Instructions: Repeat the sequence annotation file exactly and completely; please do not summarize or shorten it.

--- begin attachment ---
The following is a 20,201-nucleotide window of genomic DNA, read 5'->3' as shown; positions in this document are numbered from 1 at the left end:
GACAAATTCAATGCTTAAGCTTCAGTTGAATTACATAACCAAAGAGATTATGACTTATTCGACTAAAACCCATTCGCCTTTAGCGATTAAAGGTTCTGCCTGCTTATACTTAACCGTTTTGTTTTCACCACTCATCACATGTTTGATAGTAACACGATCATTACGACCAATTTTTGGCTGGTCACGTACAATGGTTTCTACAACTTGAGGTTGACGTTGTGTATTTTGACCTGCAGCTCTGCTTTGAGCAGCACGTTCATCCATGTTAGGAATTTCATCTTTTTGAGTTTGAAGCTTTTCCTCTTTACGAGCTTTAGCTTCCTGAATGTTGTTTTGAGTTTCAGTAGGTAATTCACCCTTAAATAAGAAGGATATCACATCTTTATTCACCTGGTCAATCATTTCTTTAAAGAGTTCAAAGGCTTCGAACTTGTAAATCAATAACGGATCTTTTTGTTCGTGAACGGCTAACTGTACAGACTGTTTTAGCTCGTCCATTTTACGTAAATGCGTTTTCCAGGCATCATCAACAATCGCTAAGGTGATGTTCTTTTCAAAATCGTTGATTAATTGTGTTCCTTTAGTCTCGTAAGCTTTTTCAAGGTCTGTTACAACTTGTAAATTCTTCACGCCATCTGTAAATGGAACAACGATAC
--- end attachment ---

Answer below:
The following is a 20,201-nucleotide window of genomic DNA, read 5'->3' as shown; positions in this document are numbered from 1 at the left end:
GACAAATTCAATGCTTAAGCTTCAGTTGAATTACATAACCAAAGAGATTATGACTTATTCGACTAAAACCCATTCGCCTTTAGCGATTAAAGGTTCTGCCTGCTTATACTTAACCGTTTTGTTTTCACCACTCATCACATGTTTGATAGTAACACGATCATTACGACCAATTTTTGGCTGGTCACGTACAATGGTTTCTACAACTTGAGGTTGACGTTGTGTATTTTGACCTGCAGCTCTGCTTTGAGCAGCACGTTCATCCATGTTAGGAATTTCATCTTTTTGAGTTTGAAGCTTTTCCTCTTTACGAGCTTTAGCTTCCTGAATGTTGTTTTGAGTTTCAGTAGGTAATTCACCCTTAAATAAGAAGGATATCACATCTTTATTCACCTGGTCAATCATTTCTTTAAAGAGTTCAAAGGCTTCGAACTTGTAAATCAATAACGGATCTTTTTGTTCGTGAACGGCTAACTGTACAGACTGTTTTAGCTCGTCCATTTTACGTAAATGCGTTTTCCAGGCATCATCAACAATCGCTAAGGTGATGTTCTTTTCAAAATCGTTGATTAATTGTGTTCCTTTAGTCTCGTAAGCTTTTTCAAGGTCTGTTACAACTTGTAAATTCTTCACGCCATCTGTAAATGGAACAACGATAC